Britain is failing to live up to its promise to lead the world in ending modern slavery as nearly half of the government's biggest suppliers are flouting a landmark anti-slavery law, analysts said on Thursday.
Only 58 percent of the government's 100 top suppliers last year met a British legal requirement to outline their actions to combat forced labour within their supply chains, said a study by business consultancies Sancroft and Tussell.
"Amidst growing scrutiny of public procurement, the public needs to be confident that the largest suppliers to government adhere to the highest standards of compliance with legislation on modern slavery," said Gus Tugendhat, founder of Tussell.
The government said it was working to improve how businesses understand and address modern slavery risks while supporting its departments in managing their procurement activity.
"This government is committed to tackling modern slavery, which is why we introduced Europe's first Modern Slavery Act and are spending 11 million pounds ($15 million) to tackle this barbaric crime," a spokeswoman for Britain's cabinet office said in a statement.
At least 13,000 people across Britain are estimated by the government to be victims of modern slavery - trapped in forced labour, sexual exploitation and domestic servitude - but police say the true figure is likely to be in the tens of thousands.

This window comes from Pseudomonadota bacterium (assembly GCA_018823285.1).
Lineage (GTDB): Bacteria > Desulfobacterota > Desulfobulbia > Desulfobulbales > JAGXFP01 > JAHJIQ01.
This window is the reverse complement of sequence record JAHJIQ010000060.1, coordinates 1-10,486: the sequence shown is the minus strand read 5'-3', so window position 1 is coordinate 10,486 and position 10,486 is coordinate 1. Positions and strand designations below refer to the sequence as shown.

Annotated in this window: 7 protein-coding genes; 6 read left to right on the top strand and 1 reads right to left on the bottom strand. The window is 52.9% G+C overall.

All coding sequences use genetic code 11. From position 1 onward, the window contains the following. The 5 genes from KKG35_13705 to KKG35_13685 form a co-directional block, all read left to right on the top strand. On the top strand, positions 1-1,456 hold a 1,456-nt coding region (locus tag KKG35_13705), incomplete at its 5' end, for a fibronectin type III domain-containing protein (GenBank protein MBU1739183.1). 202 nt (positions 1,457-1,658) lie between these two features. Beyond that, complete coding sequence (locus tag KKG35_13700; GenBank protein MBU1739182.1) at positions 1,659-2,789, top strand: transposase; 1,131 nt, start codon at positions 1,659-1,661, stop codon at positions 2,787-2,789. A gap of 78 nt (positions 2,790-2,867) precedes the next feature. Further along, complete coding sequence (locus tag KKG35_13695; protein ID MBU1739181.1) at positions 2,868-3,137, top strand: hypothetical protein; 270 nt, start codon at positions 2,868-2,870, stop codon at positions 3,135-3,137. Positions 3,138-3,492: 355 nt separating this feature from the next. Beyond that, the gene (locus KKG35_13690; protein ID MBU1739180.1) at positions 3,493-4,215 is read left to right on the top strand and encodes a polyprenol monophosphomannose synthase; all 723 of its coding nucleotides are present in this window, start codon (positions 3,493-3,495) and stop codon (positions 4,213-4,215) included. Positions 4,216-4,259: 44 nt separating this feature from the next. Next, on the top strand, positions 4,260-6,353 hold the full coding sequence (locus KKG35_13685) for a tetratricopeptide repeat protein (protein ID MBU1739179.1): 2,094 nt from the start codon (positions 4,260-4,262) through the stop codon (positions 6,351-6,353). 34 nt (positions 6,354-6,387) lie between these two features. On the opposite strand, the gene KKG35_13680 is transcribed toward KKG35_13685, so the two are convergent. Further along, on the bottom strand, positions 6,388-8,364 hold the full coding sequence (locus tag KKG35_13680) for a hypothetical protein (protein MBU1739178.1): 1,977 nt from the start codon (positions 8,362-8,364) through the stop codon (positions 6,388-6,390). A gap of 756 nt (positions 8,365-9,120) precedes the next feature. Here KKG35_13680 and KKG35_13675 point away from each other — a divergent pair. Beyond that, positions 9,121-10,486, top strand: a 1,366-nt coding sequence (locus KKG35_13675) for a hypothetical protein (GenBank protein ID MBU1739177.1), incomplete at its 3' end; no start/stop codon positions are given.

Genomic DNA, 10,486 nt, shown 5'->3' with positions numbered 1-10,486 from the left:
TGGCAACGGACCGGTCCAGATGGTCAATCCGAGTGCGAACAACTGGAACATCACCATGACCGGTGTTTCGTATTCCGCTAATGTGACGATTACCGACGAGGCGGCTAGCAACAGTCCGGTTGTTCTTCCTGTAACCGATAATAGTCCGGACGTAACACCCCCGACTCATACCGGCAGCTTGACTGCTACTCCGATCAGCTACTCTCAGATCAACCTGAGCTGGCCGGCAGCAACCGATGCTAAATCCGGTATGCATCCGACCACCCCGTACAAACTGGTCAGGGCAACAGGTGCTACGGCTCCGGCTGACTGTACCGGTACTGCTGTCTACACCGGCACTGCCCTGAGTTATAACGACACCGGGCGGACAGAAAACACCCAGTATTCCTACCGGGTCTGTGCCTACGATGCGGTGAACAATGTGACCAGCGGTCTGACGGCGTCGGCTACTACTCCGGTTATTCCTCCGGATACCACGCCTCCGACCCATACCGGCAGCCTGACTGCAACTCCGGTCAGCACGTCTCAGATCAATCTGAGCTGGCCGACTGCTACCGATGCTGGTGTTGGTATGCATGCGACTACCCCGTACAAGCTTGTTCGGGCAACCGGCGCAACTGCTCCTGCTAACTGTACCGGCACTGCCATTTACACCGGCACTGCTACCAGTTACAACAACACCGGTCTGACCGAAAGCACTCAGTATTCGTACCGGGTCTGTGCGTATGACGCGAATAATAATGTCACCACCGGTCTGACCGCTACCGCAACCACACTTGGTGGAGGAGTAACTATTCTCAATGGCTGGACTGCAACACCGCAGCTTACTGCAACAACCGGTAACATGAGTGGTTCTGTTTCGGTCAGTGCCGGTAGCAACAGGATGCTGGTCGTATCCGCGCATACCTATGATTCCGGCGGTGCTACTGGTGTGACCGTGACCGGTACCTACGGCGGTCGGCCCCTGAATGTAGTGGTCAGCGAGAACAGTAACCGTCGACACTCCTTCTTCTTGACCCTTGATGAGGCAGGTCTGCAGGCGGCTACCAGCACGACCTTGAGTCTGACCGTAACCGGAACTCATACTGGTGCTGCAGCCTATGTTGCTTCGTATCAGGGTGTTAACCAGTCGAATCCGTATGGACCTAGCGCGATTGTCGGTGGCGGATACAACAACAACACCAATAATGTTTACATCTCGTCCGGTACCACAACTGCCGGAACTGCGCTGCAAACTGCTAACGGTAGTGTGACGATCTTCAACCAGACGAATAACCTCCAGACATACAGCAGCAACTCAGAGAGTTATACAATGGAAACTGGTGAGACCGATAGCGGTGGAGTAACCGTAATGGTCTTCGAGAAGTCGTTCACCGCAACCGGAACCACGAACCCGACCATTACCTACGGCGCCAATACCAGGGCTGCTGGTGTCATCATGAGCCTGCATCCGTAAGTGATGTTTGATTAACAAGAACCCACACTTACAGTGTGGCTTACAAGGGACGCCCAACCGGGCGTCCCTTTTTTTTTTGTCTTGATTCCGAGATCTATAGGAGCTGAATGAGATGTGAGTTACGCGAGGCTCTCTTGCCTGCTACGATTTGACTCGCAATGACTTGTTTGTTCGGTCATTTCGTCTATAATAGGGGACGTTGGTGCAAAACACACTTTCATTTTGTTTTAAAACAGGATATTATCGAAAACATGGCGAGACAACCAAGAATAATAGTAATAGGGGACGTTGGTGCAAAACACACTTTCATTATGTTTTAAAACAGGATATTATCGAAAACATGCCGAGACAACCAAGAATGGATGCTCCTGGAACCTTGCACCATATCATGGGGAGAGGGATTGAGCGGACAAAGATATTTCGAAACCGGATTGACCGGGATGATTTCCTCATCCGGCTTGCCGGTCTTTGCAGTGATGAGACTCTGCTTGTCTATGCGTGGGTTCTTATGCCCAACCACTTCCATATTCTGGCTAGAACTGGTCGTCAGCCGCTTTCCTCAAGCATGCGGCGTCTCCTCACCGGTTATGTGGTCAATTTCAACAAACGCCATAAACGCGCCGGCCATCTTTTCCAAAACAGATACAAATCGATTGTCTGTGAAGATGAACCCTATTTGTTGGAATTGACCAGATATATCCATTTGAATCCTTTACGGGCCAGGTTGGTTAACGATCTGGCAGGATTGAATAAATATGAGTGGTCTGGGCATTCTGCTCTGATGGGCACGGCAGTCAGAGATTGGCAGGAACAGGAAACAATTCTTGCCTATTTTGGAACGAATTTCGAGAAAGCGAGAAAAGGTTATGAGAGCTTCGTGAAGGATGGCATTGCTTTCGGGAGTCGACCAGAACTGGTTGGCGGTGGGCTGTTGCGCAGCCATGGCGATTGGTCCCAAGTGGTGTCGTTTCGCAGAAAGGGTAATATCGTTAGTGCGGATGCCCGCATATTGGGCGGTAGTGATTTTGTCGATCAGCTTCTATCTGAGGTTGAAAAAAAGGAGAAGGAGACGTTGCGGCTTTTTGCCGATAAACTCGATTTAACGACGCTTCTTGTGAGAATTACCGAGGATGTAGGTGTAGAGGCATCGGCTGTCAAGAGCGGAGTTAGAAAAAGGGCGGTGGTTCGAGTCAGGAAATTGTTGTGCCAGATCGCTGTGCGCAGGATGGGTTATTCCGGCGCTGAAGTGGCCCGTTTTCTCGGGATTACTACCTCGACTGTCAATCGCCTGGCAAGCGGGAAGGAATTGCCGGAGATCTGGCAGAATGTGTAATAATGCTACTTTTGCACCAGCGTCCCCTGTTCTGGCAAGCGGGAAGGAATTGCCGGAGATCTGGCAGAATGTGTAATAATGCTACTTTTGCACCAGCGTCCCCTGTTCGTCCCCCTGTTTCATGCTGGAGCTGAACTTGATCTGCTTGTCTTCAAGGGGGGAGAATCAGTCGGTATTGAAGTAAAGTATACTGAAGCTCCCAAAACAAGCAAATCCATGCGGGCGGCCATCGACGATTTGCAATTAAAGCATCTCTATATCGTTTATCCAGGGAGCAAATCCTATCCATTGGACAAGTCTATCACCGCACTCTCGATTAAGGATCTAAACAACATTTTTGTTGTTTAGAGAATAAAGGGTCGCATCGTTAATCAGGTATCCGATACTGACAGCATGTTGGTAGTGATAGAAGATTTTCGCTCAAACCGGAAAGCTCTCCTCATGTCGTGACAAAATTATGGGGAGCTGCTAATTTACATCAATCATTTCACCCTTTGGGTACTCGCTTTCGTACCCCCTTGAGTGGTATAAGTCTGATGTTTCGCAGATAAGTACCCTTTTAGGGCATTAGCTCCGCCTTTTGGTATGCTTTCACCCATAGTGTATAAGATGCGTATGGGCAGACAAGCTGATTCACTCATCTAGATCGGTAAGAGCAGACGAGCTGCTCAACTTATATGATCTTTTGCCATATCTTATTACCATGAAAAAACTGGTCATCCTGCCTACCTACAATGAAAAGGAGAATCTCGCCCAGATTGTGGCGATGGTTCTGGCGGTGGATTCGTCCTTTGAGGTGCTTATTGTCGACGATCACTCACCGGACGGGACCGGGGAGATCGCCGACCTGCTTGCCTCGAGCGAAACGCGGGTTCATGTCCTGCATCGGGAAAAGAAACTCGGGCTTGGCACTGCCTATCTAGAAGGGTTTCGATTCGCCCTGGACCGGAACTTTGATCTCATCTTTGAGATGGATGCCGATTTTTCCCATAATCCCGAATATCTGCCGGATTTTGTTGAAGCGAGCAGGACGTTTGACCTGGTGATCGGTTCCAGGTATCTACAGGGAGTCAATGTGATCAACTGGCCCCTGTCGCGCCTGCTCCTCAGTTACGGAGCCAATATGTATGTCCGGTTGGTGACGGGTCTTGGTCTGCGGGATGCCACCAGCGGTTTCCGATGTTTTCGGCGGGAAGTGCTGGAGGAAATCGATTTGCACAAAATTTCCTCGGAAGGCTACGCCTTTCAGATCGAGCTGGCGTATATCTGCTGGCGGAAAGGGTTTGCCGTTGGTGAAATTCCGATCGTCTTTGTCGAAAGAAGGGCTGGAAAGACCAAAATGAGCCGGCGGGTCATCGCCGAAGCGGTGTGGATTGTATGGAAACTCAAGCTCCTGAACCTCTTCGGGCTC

Considered a leader in the global anti-slavery movement, Britain passed the 2015 Modern Slavery Act to crack down on traffickers and protect people at risk of being enslaved.
The law requires firms with a turnover of at least 36 million pounds to produce an annual statement showing what they have done to ensure their operations are not tainted by slavery.
More than half of the government's biggest 100 suppliers - representing public contracts worth 27.5 billion pounds - work in construction and real estate, where the risk of modern slavery is particularly high, according to the research.
The study analysed a dozen sectors from education and energy to health and telecoms but did not name individual companies.
"We will only be successful in fighting slavery at home and around the world if we walk our own talk and lead by example," John Morrison, chief executive of Britain's Institute for Human Rights and Business (IHRB), a think tank, said.
"Given that public procurement is a big part of our economy, now is the time for business and government to act," Morrison told the Thomson Reuters Foundation by email.
Only about two-thirds of some 11,000 firms in Britain required to comply with the law have issued statements so far, says the Business and Human Rights Resource Centre, a pressure group.
There are no penalties for companies that fail to do so - and they can meet requirements by stating they are doing nothing to spot or curb the threat of slavery, campaigners say.
(This story has not been edited by Devdiscourse staff and is auto-generated from a syndicated feed.)